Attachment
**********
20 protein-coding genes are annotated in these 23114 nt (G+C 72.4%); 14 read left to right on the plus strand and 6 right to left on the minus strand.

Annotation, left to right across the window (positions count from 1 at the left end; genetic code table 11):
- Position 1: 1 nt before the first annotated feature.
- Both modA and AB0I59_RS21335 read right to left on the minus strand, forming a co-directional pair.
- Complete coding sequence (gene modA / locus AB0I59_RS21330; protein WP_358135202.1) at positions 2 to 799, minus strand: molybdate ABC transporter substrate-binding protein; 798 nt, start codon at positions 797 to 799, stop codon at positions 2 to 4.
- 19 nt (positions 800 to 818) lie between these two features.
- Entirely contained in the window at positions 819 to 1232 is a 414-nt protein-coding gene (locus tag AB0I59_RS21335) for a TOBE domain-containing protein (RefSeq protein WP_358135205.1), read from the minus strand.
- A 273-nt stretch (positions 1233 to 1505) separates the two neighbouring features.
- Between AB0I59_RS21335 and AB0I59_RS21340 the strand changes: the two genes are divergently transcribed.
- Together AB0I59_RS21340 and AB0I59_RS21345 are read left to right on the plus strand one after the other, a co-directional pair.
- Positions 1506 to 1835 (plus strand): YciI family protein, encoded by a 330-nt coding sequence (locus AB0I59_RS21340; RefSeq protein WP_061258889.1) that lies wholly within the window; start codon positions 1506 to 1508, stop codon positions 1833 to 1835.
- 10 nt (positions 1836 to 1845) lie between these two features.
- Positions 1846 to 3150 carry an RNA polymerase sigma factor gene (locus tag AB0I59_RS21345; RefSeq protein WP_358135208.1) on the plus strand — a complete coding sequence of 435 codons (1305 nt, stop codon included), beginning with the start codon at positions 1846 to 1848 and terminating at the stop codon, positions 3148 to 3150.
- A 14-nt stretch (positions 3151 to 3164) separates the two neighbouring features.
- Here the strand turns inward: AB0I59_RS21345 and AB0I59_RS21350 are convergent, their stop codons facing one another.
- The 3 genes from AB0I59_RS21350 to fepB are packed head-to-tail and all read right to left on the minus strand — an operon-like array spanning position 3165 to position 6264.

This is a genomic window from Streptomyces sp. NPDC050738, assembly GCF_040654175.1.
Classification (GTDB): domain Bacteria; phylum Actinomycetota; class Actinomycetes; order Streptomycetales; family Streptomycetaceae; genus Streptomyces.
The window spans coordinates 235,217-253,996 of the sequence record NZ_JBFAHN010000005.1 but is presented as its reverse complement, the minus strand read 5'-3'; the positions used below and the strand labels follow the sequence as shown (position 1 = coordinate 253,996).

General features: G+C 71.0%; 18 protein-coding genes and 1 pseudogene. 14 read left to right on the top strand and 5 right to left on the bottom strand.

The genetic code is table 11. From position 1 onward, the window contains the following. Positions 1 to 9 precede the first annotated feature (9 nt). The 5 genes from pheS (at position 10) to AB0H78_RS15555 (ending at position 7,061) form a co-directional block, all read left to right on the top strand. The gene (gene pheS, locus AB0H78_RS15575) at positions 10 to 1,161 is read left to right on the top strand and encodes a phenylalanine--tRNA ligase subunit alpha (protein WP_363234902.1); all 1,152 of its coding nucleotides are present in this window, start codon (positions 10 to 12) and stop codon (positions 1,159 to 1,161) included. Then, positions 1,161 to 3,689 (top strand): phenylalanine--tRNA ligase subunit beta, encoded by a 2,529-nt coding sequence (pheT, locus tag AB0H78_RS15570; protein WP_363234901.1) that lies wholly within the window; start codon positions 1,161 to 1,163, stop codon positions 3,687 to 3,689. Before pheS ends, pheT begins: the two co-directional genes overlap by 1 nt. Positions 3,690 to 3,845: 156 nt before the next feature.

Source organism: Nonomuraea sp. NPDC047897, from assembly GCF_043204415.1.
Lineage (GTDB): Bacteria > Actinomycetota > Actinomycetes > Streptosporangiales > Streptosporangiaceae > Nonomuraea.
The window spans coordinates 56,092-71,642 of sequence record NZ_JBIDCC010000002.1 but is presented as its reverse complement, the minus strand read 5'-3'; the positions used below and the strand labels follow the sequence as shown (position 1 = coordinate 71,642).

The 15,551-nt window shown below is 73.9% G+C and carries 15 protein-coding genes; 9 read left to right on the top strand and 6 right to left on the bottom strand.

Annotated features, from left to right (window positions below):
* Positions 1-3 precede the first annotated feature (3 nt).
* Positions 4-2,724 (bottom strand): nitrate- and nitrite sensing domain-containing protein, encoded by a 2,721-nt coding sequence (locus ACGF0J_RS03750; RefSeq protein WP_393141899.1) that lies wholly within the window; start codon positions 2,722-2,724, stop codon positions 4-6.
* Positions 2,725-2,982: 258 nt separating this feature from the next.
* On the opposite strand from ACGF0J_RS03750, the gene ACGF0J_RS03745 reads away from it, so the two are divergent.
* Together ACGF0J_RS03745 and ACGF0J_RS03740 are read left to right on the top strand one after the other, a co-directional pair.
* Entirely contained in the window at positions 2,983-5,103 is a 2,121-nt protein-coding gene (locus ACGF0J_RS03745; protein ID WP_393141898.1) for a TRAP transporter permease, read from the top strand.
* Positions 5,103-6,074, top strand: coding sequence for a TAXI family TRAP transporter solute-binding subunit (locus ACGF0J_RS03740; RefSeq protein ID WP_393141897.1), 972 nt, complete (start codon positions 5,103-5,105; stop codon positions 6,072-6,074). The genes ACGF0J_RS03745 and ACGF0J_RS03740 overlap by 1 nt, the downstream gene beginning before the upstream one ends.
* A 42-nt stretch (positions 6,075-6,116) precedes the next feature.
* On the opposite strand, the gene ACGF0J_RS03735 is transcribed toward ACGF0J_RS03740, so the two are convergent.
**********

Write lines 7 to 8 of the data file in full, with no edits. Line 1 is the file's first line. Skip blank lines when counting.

- Entirely contained in the window at positions 819 to 1232 is a 414-nt protein-coding gene (locus tag AB0I59_RS21335) for a TOBE domain-containing protein (RefSeq protein WP_358135205.1), read from the minus strand.
- A 273-nt stretch (positions 1233 to 1505) separates the two neighbouring features.